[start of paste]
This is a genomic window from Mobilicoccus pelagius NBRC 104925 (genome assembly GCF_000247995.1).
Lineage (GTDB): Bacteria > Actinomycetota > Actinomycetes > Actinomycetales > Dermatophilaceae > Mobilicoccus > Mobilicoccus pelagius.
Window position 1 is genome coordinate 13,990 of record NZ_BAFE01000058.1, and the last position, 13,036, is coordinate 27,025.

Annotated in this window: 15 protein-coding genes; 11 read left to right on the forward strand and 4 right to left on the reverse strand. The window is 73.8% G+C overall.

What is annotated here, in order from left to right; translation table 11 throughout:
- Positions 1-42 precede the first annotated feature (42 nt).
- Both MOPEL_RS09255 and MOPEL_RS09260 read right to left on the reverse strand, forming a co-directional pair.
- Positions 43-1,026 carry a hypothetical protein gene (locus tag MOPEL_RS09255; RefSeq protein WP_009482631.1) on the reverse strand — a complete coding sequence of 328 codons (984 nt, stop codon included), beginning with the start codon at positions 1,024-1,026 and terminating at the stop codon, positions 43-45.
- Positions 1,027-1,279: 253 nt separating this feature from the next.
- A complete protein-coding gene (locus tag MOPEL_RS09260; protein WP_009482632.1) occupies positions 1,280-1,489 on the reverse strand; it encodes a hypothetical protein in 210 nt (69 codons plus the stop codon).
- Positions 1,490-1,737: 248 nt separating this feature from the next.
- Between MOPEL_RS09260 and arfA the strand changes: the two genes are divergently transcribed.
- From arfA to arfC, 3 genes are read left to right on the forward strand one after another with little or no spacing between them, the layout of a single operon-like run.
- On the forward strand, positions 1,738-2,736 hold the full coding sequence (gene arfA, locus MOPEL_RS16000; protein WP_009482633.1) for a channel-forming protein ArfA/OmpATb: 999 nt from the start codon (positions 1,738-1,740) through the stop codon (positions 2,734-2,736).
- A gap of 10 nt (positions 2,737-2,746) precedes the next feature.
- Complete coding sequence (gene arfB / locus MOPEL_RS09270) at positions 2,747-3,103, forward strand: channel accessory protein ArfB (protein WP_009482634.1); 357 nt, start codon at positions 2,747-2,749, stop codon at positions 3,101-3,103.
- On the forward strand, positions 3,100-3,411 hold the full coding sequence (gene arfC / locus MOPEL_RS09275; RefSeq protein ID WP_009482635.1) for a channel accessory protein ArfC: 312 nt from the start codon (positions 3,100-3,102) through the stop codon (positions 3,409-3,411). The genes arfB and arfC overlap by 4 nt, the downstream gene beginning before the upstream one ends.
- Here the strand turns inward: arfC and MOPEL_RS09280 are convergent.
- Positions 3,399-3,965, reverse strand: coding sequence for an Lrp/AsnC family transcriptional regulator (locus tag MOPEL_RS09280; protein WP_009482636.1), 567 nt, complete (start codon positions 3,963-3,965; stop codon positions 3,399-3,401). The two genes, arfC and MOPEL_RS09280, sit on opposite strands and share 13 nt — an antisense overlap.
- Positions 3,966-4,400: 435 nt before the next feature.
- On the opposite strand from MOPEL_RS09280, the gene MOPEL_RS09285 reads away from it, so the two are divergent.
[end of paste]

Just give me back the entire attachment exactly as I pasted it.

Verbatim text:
This is a genomic window from Mobilicoccus pelagius NBRC 104925 (genome assembly GCF_000247995.1).
Lineage (GTDB): Bacteria > Actinomycetota > Actinomycetes > Actinomycetales > Dermatophilaceae > Mobilicoccus > Mobilicoccus pelagius.
Window position 1 is genome coordinate 13,990 of record NZ_BAFE01000058.1, and the last position, 13,036, is coordinate 27,025.

Annotated in this window: 15 protein-coding genes; 11 read left to right on the forward strand and 4 right to left on the reverse strand. The window is 73.8% G+C overall.

What is annotated here, in order from left to right; translation table 11 throughout:
- Positions 1-42 precede the first annotated feature (42 nt).
- Both MOPEL_RS09255 and MOPEL_RS09260 read right to left on the reverse strand, forming a co-directional pair.
- Positions 43-1,026 carry a hypothetical protein gene (locus tag MOPEL_RS09255; RefSeq protein WP_009482631.1) on the reverse strand — a complete coding sequence of 328 codons (984 nt, stop codon included), beginning with the start codon at positions 1,024-1,026 and terminating at the stop codon, positions 43-45.
- Positions 1,027-1,279: 253 nt separating this feature from the next.
- A complete protein-coding gene (locus tag MOPEL_RS09260; protein WP_009482632.1) occupies positions 1,280-1,489 on the reverse strand; it encodes a hypothetical protein in 210 nt (69 codons plus the stop codon).
- Positions 1,490-1,737: 248 nt separating this feature from the next.
- Between MOPEL_RS09260 and arfA the strand changes: the two genes are divergently transcribed.
- From arfA to arfC, 3 genes are read left to right on the forward strand one after another with little or no spacing between them, the layout of a single operon-like run.
- On the forward strand, positions 1,738-2,736 hold the full coding sequence (gene arfA, locus MOPEL_RS16000; protein WP_009482633.1) for a channel-forming protein ArfA/OmpATb: 999 nt from the start codon (positions 1,738-1,740) through the stop codon (positions 2,734-2,736).
- A gap of 10 nt (positions 2,737-2,746) precedes the next feature.
- Complete coding sequence (gene arfB / locus MOPEL_RS09270) at positions 2,747-3,103, forward strand: channel accessory protein ArfB (protein WP_009482634.1); 357 nt, start codon at positions 2,747-2,749, stop codon at positions 3,101-3,103.
- On the forward strand, positions 3,100-3,411 hold the full coding sequence (gene arfC / locus MOPEL_RS09275; RefSeq protein ID WP_009482635.1) for a channel accessory protein ArfC: 312 nt from the start codon (positions 3,100-3,102) through the stop codon (positions 3,409-3,411). The genes arfB and arfC overlap by 4 nt, the downstream gene beginning before the upstream one ends.
- Here the strand turns inward: arfC and MOPEL_RS09280 are convergent.
- Positions 3,399-3,965, reverse strand: coding sequence for an Lrp/AsnC family transcriptional regulator (locus tag MOPEL_RS09280; protein WP_009482636.1), 567 nt, complete (start codon positions 3,963-3,965; stop codon positions 3,399-3,401). The two genes, arfC and MOPEL_RS09280, sit on opposite strands and share 13 nt — an antisense overlap.
- Positions 3,966-4,400: 435 nt before the next feature.
- On the opposite strand from MOPEL_RS09280, the gene MOPEL_RS09285 reads away from it, so the two are divergent.